A new cyberespionage campaign wherein USB devices were used to drop three new malware, has come to the notice of researchers. The campaign is the work of a China-based threat actor tracked as UNC4191.

What happened?

Discovered by researchers from Mandiant Managed Defense, the espionage campaign launched by UNC4191 primarily concentrates on targets in the Philippines. 
  • The threat actor is known for targeting a wide range of public and private sector entities in Southeast Asia, the U.S., Europe, and Asia-Pacific. 
  • Following the initial access on systems via USB devices, the threat actor leverages signed binaries to drop three malware named MISTCLOAK, DARKDEW, and BLUEHAZE.
  • Researchers believe that the ultimate goal of the campaign is to gain and maintain access to targeted systems and collect intelligence related to China’s political and commercial interests.

About the new malware

The overall infection chain process is split into three phases, in which MISTCLOAK is delivered in the first phase, DARKDEW in the second phase, and BLUEHAZE in the third phase. 
  • MISTCLOAK is a launcher written in C++ and is capable of executing payloads stored in a file on disk.
  • BLUEHAZE is written in C/C++ and launched a copy of NCAT to create a reverse shell to a hardcoded C2. 
  • DARKDEW is a malware dropper written in C++ that is capable of infecting removable drives. 
  • Based on the observations such as PE compile timestamps for the malware, researchers conclude that the campaign extends back to September 2021.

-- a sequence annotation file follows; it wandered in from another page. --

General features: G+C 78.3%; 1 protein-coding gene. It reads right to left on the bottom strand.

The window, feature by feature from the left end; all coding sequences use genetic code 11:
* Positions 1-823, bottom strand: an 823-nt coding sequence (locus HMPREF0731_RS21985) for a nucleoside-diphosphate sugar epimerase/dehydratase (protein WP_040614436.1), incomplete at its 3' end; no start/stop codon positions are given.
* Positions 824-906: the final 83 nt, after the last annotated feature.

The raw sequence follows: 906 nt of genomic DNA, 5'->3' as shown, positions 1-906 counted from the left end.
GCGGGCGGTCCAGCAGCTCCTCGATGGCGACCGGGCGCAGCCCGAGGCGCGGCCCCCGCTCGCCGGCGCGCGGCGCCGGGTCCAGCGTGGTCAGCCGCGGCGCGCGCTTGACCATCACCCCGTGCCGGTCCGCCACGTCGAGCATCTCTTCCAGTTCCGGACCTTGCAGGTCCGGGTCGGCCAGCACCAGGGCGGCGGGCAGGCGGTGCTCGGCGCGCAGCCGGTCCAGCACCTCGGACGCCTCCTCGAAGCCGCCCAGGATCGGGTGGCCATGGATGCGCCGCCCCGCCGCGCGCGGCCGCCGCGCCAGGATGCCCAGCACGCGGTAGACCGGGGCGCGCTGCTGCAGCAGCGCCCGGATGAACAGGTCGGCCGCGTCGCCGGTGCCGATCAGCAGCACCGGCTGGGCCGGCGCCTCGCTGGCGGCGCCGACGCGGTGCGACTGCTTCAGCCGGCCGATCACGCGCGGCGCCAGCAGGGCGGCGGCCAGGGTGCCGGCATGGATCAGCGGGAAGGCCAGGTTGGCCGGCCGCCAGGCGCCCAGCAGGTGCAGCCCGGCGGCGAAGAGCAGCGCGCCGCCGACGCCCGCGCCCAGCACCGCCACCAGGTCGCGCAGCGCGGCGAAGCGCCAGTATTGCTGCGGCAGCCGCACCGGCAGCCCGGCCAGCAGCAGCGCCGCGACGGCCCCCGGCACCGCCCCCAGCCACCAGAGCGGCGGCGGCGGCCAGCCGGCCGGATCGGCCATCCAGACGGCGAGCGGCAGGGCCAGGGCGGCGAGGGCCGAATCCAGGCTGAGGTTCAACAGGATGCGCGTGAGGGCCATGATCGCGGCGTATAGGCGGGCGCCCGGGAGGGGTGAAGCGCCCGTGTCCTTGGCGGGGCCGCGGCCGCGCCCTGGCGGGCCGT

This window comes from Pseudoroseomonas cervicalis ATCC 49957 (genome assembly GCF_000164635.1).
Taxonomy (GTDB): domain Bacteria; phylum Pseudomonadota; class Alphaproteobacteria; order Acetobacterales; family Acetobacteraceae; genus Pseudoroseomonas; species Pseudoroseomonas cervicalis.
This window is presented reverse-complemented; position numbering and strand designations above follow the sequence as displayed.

USB-borne malware remains a real threat 

The threat of USB-borne malware against organizations continues to be a serious concern. 
  • Earlier this year, the FBI warned that cybercriminals were sending malicious USB devices to American companies via the U.S. Postal Service with the aim of getting victims to plug in and unwittingly install ransomware on systems. 
  • Moreover, a report from Honeywell highlighted that 81% of the malware attacks launched against industrial facilities last year were distributed via USB drives.

Conclusion

USB-borne malware attacks can bypass the air-gapped security that organizations often use for protection.  To stay protected, enterprises are recommended to establish a clear USB security policy and improve the security of digital content, files, and documents. By applying security patches and protecting the endpoints, organizations can thwart these attacks at an early stage.
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